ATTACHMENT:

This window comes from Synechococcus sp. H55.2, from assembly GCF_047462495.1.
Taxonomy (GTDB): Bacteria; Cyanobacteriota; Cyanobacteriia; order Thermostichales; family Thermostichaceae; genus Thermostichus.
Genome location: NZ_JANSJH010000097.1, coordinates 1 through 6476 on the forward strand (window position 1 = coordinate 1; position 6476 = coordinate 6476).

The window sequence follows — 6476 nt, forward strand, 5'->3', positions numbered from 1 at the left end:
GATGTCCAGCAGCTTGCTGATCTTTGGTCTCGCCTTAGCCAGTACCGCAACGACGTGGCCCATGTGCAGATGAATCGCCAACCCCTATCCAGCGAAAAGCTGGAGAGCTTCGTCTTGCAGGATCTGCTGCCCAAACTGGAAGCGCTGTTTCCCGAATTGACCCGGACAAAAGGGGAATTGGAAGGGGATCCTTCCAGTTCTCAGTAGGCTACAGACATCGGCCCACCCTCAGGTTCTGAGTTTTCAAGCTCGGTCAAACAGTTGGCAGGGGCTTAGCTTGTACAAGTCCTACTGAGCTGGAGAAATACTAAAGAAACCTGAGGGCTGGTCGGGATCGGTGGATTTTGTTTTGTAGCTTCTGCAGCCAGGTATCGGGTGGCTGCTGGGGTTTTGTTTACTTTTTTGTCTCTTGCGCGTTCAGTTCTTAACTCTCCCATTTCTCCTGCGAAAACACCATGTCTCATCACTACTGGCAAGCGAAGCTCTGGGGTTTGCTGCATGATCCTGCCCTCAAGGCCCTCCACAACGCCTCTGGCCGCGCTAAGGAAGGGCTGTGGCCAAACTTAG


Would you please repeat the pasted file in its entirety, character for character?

This window comes from Synechococcus sp. H55.2, from assembly GCF_047462495.1.
Taxonomy (GTDB): Bacteria; Cyanobacteriota; Cyanobacteriia; order Thermostichales; family Thermostichaceae; genus Thermostichus.
Genome location: NZ_JANSJH010000097.1, coordinates 1 through 6476 on the forward strand (window position 1 = coordinate 1; position 6476 = coordinate 6476).

The window sequence follows — 6476 nt, forward strand, 5'->3', positions numbered from 1 at the left end:
GATGTCCAGCAGCTTGCTGATCTTTGGTCTCGCCTTAGCCAGTACCGCAACGACGTGGCCCATGTGCAGATGAATCGCCAACCCCTATCCAGCGAAAAGCTGGAGAGCTTCGTCTTGCAGGATCTGCTGCCCAAACTGGAAGCGCTGTTTCCCGAATTGACCCGGACAAAAGGGGAATTGGAAGGGGATCCTTCCAGTTCTCAGTAGGCTACAGACATCGGCCCACCCTCAGGTTCTGAGTTTTCAAGCTCGGTCAAACAGTTGGCAGGGGCTTAGCTTGTACAAGTCCTACTGAGCTGGAGAAATACTAAAGAAACCTGAGGGCTGGTCGGGATCGGTGGATTTTGTTTTGTAGCTTCTGCAGCCAGGTATCGGGTGGCTGCTGGGGTTTTGTTTACTTTTTTGTCTCTTGCGCGTTCAGTTCTTAACTCTCCCATTTCTCCTGCGAAAACACCATGTCTCATCACTACTGGCAAGCGAAGCTCTGGGGTTTGCTGCATGATCCTGCCCTCAAGGCCCTCCACAACGCCTCTGGCCGCGCTAAGGAAGGGCTGTGGCCAAACTTAG